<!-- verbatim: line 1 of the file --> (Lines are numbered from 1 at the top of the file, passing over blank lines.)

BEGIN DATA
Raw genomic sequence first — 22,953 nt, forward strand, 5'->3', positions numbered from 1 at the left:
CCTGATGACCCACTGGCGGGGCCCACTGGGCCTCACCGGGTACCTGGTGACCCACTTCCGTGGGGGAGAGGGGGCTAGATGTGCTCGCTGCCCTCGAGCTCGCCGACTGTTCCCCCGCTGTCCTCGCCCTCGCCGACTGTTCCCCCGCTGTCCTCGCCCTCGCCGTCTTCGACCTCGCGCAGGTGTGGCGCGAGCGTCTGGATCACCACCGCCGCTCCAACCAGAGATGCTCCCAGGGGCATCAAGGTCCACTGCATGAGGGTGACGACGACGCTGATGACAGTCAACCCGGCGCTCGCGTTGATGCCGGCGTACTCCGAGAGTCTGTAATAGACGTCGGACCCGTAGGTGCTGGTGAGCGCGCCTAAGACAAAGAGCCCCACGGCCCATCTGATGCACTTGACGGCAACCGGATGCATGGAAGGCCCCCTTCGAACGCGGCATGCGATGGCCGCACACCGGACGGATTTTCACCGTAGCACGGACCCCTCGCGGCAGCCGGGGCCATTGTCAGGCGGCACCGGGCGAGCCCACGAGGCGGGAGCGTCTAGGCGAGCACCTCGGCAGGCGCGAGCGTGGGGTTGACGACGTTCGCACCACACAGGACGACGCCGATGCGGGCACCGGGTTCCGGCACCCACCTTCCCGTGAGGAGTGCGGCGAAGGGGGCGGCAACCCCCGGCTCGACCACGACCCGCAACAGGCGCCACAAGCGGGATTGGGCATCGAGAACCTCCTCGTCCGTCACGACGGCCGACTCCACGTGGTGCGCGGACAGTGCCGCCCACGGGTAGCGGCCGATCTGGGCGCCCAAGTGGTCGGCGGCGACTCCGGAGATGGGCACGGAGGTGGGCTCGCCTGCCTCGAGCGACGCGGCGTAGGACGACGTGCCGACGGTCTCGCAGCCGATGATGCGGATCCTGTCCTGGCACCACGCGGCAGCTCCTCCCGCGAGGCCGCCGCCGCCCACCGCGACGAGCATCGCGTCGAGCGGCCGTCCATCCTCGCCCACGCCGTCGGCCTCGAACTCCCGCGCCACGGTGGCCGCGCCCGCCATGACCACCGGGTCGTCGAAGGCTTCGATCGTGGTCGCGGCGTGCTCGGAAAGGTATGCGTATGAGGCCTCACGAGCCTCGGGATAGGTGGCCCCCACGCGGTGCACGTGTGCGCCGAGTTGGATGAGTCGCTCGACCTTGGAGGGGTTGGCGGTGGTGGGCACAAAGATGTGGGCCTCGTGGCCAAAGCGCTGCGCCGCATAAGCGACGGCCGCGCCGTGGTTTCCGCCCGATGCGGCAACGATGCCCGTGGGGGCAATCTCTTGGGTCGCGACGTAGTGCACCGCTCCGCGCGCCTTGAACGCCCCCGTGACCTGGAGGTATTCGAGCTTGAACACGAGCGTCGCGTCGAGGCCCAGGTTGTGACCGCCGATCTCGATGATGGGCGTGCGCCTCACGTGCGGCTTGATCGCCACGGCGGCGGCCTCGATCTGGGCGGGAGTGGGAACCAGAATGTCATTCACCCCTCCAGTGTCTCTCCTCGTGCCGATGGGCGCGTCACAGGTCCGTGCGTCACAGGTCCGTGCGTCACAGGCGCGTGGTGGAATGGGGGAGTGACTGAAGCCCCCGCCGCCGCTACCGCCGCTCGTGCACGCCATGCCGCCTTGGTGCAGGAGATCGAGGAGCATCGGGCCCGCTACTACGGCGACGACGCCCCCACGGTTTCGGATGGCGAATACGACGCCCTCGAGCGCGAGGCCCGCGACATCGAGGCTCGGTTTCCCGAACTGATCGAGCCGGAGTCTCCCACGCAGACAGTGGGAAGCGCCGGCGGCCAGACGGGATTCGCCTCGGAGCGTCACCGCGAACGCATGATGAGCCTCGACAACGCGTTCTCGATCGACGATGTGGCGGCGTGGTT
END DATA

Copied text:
Raw genomic sequence first — 22,953 nt, forward strand, 5'->3', positions numbered from 1 at the left: